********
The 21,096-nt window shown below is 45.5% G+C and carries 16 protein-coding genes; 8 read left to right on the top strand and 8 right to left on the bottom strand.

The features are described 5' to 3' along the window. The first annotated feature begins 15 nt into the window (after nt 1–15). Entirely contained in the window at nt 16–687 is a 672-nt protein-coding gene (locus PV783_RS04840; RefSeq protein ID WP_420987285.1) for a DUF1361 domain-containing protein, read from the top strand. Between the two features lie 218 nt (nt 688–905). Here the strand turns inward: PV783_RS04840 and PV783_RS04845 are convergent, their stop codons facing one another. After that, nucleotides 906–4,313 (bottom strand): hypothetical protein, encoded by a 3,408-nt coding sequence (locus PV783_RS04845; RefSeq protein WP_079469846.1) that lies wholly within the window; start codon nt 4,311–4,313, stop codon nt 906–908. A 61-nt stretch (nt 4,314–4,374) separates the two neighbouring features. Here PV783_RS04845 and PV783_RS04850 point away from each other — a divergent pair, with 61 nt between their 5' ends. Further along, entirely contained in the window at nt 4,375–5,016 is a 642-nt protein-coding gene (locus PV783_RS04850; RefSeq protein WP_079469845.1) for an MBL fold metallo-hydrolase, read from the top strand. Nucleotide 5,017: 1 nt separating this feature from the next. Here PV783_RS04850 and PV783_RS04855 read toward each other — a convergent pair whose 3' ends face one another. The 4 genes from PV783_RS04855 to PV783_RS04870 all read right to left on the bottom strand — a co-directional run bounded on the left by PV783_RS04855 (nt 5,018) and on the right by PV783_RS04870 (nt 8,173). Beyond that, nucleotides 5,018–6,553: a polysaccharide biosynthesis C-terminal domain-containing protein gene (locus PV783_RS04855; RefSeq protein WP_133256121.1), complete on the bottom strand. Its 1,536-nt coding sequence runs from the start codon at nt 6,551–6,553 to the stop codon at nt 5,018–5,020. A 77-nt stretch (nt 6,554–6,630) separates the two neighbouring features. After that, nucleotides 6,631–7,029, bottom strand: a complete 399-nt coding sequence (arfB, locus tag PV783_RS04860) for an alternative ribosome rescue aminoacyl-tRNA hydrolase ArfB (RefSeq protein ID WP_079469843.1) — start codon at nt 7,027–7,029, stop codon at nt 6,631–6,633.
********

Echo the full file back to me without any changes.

The 21,096-nt window shown below is 45.5% G+C and carries 16 protein-coding genes; 8 read left to right on the top strand and 8 right to left on the bottom strand.

The features are described 5' to 3' along the window. The first annotated feature begins 15 nt into the window (after nt 1–15). Entirely contained in the window at nt 16–687 is a 672-nt protein-coding gene (locus PV783_RS04840; RefSeq protein ID WP_420987285.1) for a DUF1361 domain-containing protein, read from the top strand. Between the two features lie 218 nt (nt 688–905). Here the strand turns inward: PV783_RS04840 and PV783_RS04845 are convergent, their stop codons facing one another. After that, nucleotides 906–4,313 (bottom strand): hypothetical protein, encoded by a 3,408-nt coding sequence (locus PV783_RS04845; RefSeq protein WP_079469846.1) that lies wholly within the window; start codon nt 4,311–4,313, stop codon nt 906–908. A 61-nt stretch (nt 4,314–4,374) separates the two neighbouring features. Here PV783_RS04845 and PV783_RS04850 point away from each other — a divergent pair, with 61 nt between their 5' ends. Further along, entirely contained in the window at nt 4,375–5,016 is a 642-nt protein-coding gene (locus PV783_RS04850; RefSeq protein WP_079469845.1) for an MBL fold metallo-hydrolase, read from the top strand. Nucleotide 5,017: 1 nt separating this feature from the next. Here PV783_RS04850 and PV783_RS04855 read toward each other — a convergent pair whose 3' ends face one another. The 4 genes from PV783_RS04855 to PV783_RS04870 all read right to left on the bottom strand — a co-directional run bounded on the left by PV783_RS04855 (nt 5,018) and on the right by PV783_RS04870 (nt 8,173). Beyond that, nucleotides 5,018–6,553: a polysaccharide biosynthesis C-terminal domain-containing protein gene (locus PV783_RS04855; RefSeq protein WP_133256121.1), complete on the bottom strand. Its 1,536-nt coding sequence runs from the start codon at nt 6,551–6,553 to the stop codon at nt 5,018–5,020. A 77-nt stretch (nt 6,554–6,630) separates the two neighbouring features. After that, nucleotides 6,631–7,029, bottom strand: a complete 399-nt coding sequence (arfB, locus tag PV783_RS04860) for an alternative ribosome rescue aminoacyl-tRNA hydrolase ArfB (RefSeq protein ID WP_079469843.1) — start codon at nt 7,027–7,029, stop codon at nt 6,631–6,633.